Why Your Career Matters
By Bethany Miller, DBA
Jobs are meaningless. And everyone knows it.
Careers, on the other hand, are occupations that incorporate all of your diverse skills, draw upon your past experiences, and should be designed to serve your community with purpose. But it’s a huge shift in mindset to go from “I have a job” to “My career serves a purpose.”
You can almost immediately identify the people who have made this shift. They’re the ones that approach their work holistically. It’s the person who talks to people at the service counter with a genuine concern for their problem. It’s the person who makes your coffee with care and asks you how your day is going during the process. It’s the manager who asks you what else they can do for you when you approach them with an issue. They know that their work is as much about solving problems as it is about doing the tasks.
How do you turn your job mindset into a career mindset?
Very few people can articulate their life’s purpose with ease. It’s a difficult thing to see because we are mired in the details of our jobs. Therefore, real power comes when we deliberate over and identify our career’s purpose. Disclosing it gives it strength. Sharing it with others gives us influence.
Take a wider look at your work. Your career is your entire body of work. It’s everything you’ve worked on professionally- the job tasks themselves, the volunteer work you’ve done, the expertise you’ve shared through mentoring or teaching, and the peripheral skills you’ve honed over the course of years. All the travel you do? That’s shaping the way you see the world and changes how you approach your work. That community group you’re a part of? That’s building your network, making you a thought leader, and changing the way you approach work. That yoga class you take regularly? That’s creating physical and emotional flow and structuring the way you physically and emotionally approach your work. There is no separating the “you” from “your career.” Your life and career mindset are set in the same direction when you recognize your patterns and purpose.
Take stock of your values.
What is it that you truly value? Take a moment to search for “list of values” on the internet and print one out. Circle the ten that you cherish the most. Look at those ten and think about how these things that you hold most dear shape who you are, how you behave, and the work that you do. Now cross off five. These are the ones that motivate you in your most challenging situations. Now cross of three. The remaining two are the ones that define you. Finally, (you know where this is going), instead of crossing off one of the two top values, select your top value. The act of choosing instead of eliminating is an act of power. It’s a bold step in defining yourself. We’ve all had moments of crisis where we lament, “I don’t know who I am!” THIS is who you are. You are the person who was put on this earth to work for things beholden to these few selected values, but never ever forsaking Value #1.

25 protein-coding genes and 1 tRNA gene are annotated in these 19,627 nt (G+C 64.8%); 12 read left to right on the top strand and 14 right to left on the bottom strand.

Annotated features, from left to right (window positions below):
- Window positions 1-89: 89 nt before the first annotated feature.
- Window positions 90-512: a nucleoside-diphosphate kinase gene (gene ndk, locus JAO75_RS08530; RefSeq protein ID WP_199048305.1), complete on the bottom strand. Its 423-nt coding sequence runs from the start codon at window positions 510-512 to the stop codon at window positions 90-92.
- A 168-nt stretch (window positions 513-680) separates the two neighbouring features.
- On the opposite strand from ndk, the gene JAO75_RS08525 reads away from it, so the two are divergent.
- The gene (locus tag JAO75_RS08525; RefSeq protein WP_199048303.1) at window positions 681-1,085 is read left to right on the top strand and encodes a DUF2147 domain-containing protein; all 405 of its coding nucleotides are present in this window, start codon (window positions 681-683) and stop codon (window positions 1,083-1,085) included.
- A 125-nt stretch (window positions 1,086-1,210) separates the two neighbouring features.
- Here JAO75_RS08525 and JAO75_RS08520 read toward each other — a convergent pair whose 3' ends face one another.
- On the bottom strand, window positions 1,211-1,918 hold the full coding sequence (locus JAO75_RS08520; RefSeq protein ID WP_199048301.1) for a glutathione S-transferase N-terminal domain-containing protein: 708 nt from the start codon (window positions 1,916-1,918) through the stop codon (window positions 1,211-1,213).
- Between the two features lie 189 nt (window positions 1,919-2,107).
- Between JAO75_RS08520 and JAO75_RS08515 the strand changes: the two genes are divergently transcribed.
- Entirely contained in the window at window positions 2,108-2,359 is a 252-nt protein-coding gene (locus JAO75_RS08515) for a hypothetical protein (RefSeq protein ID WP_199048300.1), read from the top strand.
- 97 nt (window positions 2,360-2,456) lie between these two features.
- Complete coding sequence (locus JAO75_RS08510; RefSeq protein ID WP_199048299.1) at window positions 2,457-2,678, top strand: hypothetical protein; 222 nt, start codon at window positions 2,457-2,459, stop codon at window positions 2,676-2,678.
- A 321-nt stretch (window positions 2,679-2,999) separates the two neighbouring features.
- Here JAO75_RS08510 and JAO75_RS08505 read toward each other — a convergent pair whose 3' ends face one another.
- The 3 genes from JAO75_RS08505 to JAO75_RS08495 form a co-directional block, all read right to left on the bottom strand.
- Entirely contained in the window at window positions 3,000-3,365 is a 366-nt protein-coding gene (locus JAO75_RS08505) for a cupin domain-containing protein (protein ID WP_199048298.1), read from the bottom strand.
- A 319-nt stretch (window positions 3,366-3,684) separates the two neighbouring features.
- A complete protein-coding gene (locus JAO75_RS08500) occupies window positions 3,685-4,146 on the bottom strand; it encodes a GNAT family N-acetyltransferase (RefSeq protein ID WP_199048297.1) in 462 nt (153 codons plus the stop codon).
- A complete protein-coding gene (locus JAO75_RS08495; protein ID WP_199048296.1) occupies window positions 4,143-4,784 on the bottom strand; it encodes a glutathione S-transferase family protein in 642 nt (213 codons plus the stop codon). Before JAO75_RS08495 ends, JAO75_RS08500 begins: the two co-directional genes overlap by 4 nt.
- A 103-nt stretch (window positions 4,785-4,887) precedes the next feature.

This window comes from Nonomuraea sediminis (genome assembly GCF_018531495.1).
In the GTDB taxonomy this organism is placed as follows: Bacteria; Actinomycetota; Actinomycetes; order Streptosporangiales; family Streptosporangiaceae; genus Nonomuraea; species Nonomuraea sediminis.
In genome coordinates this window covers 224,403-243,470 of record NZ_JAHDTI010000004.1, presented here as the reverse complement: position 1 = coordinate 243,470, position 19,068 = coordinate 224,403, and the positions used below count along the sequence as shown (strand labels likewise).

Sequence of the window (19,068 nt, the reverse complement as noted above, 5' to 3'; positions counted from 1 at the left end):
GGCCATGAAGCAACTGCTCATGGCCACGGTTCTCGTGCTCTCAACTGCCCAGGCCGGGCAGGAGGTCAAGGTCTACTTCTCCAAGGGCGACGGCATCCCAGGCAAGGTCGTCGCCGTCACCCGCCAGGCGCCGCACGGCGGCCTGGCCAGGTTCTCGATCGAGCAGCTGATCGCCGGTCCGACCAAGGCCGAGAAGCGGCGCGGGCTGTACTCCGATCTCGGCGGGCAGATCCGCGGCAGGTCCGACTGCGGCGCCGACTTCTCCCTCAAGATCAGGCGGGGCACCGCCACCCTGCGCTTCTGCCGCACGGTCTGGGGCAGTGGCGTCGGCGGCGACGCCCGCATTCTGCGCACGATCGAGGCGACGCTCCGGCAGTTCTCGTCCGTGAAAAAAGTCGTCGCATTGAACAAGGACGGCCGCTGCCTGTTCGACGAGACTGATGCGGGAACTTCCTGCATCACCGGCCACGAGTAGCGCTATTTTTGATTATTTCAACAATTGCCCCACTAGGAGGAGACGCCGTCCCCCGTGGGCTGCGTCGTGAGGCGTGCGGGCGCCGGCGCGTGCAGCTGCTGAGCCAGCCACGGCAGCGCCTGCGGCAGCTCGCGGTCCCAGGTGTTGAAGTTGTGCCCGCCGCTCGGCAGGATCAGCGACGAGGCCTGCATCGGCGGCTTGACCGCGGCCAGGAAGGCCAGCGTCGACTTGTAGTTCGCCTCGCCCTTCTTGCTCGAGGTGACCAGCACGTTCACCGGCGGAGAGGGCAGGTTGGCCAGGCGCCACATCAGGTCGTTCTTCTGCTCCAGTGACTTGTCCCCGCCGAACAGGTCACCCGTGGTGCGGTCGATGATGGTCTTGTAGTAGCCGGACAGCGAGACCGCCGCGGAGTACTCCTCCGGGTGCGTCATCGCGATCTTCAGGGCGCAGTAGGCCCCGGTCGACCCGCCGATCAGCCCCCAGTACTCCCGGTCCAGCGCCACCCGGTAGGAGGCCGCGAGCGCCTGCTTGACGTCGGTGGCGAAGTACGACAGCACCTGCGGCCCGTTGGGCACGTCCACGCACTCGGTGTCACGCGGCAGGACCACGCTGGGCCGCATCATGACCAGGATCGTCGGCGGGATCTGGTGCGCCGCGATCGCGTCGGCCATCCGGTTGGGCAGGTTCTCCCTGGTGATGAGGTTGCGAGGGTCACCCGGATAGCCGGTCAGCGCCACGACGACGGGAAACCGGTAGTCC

The only way to get to the true point of our career- to see how we are really changing the world- to know why we’re really working as hard as we do- is to ask “so what?”. This is a powerful question.
If you’re a marketing manager, I’m sure you do a lot of important and interesting things for your company. So what? What’s the big deal about your work? What matters isn’t that you put out a new campaign. What matters is that you influenced the way people feel about your products. You changed someone’s mind about what they needed to consume. You generated greater sales with a powerful voice. Those actions may have tipped the scales for your company. Your work not only mattered to the bottom line, but it changed a customer’s life, even if only in the smallest way, and even if only for a moment.
If you’re a member of a volunteer organization, I’m sure you do a lot of work keeping the ship running, planning events, and advocating for the cause. So what? Anyone could do that, right? Maybe. But it matters that it’s YOU. Because you care, and you value the mission of that organization, YOU will do more impactful work than anyone else. It’s part of your purpose.
Know your worth, and grow it wisely.
You are unique in what you do because of your individual background and experiences, because of your intrinsic motivation and drive, and because of your well-earned skillset. Sure, there are people better than you at certain things. Someone will always be faster at work, more intelligent about a particular briefing, or funnier and more at ease with a particular client. But you have a unique place in your field and how you shape your career. The activities you pursue and the communities you build make you more valuable in your work than anyone. You just have to see where that space is. And if you can’t see it clearly, create it.
There are a lot of fantastic speakers at this year’s NAWMBA conference. They all can help you see a bigger picture of you and your work. Approach the keynotes, sessions, and networking with purpose, because it’s building your career. And when someone asks you what you do….tell them about your career’s purpose and your values. Then help them identify theirs.
Dr. Bethany Miller researches career psychology and works with people on identifying their career’s purpose. To find out more or contact her, visit www.FluxAgents.com and see join her at the 2017 Conference and Career Fair in Chicago! Go here to register now!